The understanding of the following two things is vital in poverty alleviation: 1) There is no one who understands poverty better than the poor 2) National economic growth is not equal to inclusive economic growth. The relevance of these affirmations lies in that oftentimes, ineffective policies have been implemented when battling poverty because policymakers ignore them. Poverty alleviation is a herculean task in that it seeks to eradicate a problem with endless branches. Therefore, solutions must come from a multidisciplinary panel that does involve the experts, but not at the expense of overlooking the poor.
POVERTY ALLEVIATION IN CHINA: COMMUNITY PARTICIPATION
Although the efforts made in China towards poverty alleviation have been largely successful, according to the World Bank, the remaining poor are becoming increasingly harder to reach. These people are living in remote, almost inaccessible villages in China’s western and central regions, which makes conventional ways of poverty alleviation highly ineffective.
From 2006 to 2010, the World Bank and other investors executed a program in 18 counties of China’s Sichuan and Yunnan provinces, as well as in the autonomous region of Guanxi. This program aimed to implement participatory planning and decision making so the villagers were involved in the solution of the problems of their community. An article on the World Bank’s website describes the activities as “determined by the communities and households from a highly flexible menu of options through a participatory process”. This project also sought the inclusion and active participation of women and ethnic minorities, as the latter make up nearly 40% of China’s poor.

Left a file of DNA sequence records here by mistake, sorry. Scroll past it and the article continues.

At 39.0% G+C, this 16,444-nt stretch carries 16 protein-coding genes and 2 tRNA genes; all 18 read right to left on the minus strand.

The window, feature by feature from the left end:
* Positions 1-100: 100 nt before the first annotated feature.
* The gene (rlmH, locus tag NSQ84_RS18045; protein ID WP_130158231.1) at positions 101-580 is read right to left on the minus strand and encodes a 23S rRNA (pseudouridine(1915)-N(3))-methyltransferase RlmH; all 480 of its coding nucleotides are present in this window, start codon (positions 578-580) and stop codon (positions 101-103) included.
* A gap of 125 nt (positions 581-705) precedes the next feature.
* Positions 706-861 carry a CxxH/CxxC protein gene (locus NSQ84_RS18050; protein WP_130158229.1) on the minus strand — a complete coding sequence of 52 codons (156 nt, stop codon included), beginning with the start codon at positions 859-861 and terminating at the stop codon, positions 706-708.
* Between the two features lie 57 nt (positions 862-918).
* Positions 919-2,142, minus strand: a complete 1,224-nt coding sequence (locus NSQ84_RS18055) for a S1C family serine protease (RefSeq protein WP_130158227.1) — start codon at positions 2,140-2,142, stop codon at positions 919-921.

In the words of Qiu’e Su, a resident of Pannei Village in the Liongsheng County of Guanxi “We discussed what to do first, we elected our own representatives and then we voted on priorities”. After choosing what to do first, they decided how to do it and designed management and maintenance systems to ensure the durability of their work. The inclusion message of this project boosted the community engagement from 19.6% to 46.2% when it ended in 2010. Moreover, poverty levels in the project communities dropped from 15.9% to 9.9% in 2010.